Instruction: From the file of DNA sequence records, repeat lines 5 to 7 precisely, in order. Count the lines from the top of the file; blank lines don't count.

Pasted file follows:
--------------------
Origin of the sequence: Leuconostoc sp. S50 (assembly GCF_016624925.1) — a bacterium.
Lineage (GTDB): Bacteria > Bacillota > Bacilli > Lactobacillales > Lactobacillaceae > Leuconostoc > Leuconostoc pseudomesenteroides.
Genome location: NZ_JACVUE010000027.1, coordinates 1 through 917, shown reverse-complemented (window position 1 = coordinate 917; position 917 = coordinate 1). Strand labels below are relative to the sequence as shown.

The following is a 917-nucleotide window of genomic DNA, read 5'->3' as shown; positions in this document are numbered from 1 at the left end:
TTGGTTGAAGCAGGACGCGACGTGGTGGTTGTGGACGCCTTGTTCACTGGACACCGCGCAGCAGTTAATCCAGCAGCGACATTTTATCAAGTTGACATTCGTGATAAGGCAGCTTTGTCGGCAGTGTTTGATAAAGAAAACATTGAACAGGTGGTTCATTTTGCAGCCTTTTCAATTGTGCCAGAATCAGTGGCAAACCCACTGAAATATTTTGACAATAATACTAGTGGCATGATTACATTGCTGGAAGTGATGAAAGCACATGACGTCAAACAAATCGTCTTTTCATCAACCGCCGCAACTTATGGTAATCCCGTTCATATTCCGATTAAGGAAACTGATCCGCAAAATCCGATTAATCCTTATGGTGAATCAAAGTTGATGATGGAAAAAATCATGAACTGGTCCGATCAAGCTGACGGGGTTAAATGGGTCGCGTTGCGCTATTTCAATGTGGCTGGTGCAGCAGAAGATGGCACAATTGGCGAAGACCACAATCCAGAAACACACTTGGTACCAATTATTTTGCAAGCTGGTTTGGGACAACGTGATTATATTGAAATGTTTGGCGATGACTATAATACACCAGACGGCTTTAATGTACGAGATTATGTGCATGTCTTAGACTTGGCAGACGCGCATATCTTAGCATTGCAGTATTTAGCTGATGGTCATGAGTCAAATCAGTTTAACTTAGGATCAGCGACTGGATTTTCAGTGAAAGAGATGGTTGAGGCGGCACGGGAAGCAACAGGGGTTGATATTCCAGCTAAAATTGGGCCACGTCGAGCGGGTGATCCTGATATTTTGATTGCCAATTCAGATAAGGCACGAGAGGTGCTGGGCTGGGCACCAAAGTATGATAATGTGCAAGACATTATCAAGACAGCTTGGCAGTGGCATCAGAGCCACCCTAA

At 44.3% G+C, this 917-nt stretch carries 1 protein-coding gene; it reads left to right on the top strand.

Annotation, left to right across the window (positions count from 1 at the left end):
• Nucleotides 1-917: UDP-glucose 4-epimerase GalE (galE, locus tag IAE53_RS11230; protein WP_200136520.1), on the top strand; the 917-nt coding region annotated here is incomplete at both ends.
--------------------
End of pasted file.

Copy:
TTGGTTGAAGCAGGACGCGACGTGGTGGTTGTGGACGCCTTGTTCACTGGACACCGCGCAGCAGTTAATCCAGCAGCGACATTTTATCAAGTTGACATTCGTGATAAGGCAGCTTTGTCGGCAGTGTTTGATAAAGAAAACATTGAACAGGTGGTTCATTTTGCAGCCTTTTCAATTGTGCCAGAATCAGTGGCAAACCCACTGAAATATTTTGACAATAATACTAGTGGCATGATTACATTGCTGGAAGTGATGAAAGCACATGACGTCAAACAAATCGTCTTTTCATCAACCGCCGCAACTTATGGTAATCCCGTTCATATTCCGATTAAGGAAACTGATCCGCAAAATCCGATTAATCCTTATGGTGAATCAAAGTTGATGATGGAAAAAATCATGAACTGGTCCGATCAAGCTGACGGGGTTAAATGGGTCGCGTTGCGCTATTTCAATGTGGCTGGTGCAGCAGAAGATGGCACAATTGGCGAAGACCACAATCCAGAAACACACTTGGTACCAATTATTTTGCAAGCTGGTTTGGGACAACGTGATTATATTGAAATGTTTGGCGATGACTATAATACACCAGACGGCTTTAATGTACGAGATTATGTGCATGTCTTAGACTTGGCAGACGCGCATATCTTAGCATTGCAGTATTTAGCTGATGGTCATGAGTCAAATCAGTTTAACTTAGGATCAGCGACTGGATTTTCAGTGAAAGAGATGGTTGAGGCGGCACGGGAAGCAACAGGGGTTGATATTCCAGCTAAAATTGGGCCACGTCGAGCGGGTGATCCTGATATTTTGATTGCCAATTCAGATAAGGCACGAGAGGTGCTGGGCTGGGCACCAAAGTATGATAATGTGCAAGACATTATCAAGACAGCTTGGCAGTGGCATCAGAGCCACCCTAA

At 44.3% G+C, this 917-nt stretch carries 1 protein-coding gene; it reads left to right on the top strand.

Annotation, left to right across the window (positions count from 1 at the left end):